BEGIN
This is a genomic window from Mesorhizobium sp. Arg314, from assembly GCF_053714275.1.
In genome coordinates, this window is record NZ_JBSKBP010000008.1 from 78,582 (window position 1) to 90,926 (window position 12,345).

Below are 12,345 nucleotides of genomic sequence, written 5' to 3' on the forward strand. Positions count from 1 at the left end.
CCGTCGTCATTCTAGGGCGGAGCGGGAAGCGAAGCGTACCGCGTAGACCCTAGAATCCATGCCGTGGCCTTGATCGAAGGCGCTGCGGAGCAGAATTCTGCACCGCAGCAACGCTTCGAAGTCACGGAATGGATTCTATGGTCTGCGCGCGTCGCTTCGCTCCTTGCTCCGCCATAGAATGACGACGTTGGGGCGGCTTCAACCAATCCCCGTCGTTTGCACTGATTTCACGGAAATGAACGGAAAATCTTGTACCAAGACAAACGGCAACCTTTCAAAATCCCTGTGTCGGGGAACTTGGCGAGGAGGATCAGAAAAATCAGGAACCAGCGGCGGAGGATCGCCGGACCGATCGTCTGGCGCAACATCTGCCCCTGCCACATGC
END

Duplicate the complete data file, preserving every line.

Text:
This is a genomic window from Mesorhizobium sp. Arg314, from assembly GCF_053714275.1.
In genome coordinates, this window is record NZ_JBSKBP010000008.1 from 78,582 (window position 1) to 90,926 (window position 12,345).

Below are 12,345 nucleotides of genomic sequence, written 5' to 3' on the forward strand. Positions count from 1 at the left end.
CCGTCGTCATTCTAGGGCGGAGCGGGAAGCGAAGCGTACCGCGTAGACCCTAGAATCCATGCCGTGGCCTTGATCGAAGGCGCTGCGGAGCAGAATTCTGCACCGCAGCAACGCTTCGAAGTCACGGAATGGATTCTATGGTCTGCGCGCGTCGCTTCGCTCCTTGCTCCGCCATAGAATGACGACGTTGGGGCGGCTTCAACCAATCCCCGTCGTTTGCACTGATTTCACGGAAATGAACGGAAAATCTTGTACCAAGACAAACGGCAACCTTTCAAAATCCCTGTGTCGGGGAACTTGGCGAGGAGGATCAGAAAAATCAGGAACCAGCGGCGGAGGATCGCCGGACCGATCGTCTGGCGCAACATCTGCCCCTGCCACATGC